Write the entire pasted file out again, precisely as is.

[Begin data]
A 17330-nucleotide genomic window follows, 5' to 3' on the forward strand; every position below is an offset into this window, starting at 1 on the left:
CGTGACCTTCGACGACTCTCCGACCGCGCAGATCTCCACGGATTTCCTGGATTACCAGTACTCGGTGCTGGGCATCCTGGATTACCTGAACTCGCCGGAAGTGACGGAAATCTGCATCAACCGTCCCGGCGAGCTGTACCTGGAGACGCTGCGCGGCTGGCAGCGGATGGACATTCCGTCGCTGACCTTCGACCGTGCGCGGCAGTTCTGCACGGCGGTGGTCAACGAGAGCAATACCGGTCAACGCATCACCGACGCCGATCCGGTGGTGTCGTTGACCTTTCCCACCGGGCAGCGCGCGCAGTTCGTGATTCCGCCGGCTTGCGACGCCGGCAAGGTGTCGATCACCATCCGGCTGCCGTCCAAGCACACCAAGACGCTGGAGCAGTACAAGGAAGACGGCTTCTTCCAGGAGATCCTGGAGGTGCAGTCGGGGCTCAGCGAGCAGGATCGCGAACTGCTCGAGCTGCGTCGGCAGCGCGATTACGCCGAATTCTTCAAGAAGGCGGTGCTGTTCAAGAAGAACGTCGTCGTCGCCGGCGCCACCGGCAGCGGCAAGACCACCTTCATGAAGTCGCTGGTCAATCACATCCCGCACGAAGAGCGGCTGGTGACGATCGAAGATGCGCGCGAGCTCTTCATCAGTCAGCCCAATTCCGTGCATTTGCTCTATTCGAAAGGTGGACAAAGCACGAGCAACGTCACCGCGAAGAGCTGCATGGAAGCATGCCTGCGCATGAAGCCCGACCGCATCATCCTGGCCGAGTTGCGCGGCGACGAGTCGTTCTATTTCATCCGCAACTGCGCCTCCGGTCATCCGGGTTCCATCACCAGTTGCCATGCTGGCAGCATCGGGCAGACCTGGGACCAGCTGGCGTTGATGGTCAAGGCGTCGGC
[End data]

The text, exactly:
A 17330-nucleotide genomic window follows, 5' to 3' on the forward strand; every position below is an offset into this window, starting at 1 on the left:
CGTGACCTTCGACGACTCTCCGACCGCGCAGATCTCCACGGATTTCCTGGATTACCAGTACTCGGTGCTGGGCATCCTGGATTACCTGAACTCGCCGGAAGTGACGGAAATCTGCATCAACCGTCCCGGCGAGCTGTACCTGGAGACGCTGCGCGGCTGGCAGCGGATGGACATTCCGTCGCTGACCTTCGACCGTGCGCGGCAGTTCTGCACGGCGGTGGTCAACGAGAGCAATACCGGTCAACGCATCACCGACGCCGATCCGGTGGTGTCGTTGACCTTTCCCACCGGGCAGCGCGCGCAGTTCGTGATTCCGCCGGCTTGCGACGCCGGCAAGGTGTCGATCACCATCCGGCTGCCGTCCAAGCACACCAAGACGCTGGAGCAGTACAAGGAAGACGGCTTCTTCCAGGAGATCCTGGAGGTGCAGTCGGGGCTCAGCGAGCAGGATCGCGAACTGCTCGAGCTGCGTCGGCAGCGCGATTACGCCGAATTCTTCAAGAAGGCGGTGCTGTTCAAGAAGAACGTCGTCGTCGCCGGCGCCACCGGCAGCGGCAAGACCACCTTCATGAAGTCGCTGGTCAATCACATCCCGCACGAAGAGCGGCTGGTGACGATCGAAGATGCGCGCGAGCTCTTCATCAGTCAGCCCAATTCCGTGCATTTGCTCTATTCGAAAGGTGGACAAAGCACGAGCAACGTCACCGCGAAGAGCTGCATGGAAGCATGCCTGCGCATGAAGCCCGACCGCATCATCCTGGCCGAGTTGCGCGGCGACGAGTCGTTCTATTTCATCCGCAACTGCGCCTCCGGTCATCCGGGTTCCATCACCAGTTGCCATGCTGGCAGCATCGGGCAGACCTGGGACCAGCTGGCGTTGATGGTCAAGGCGTCGGC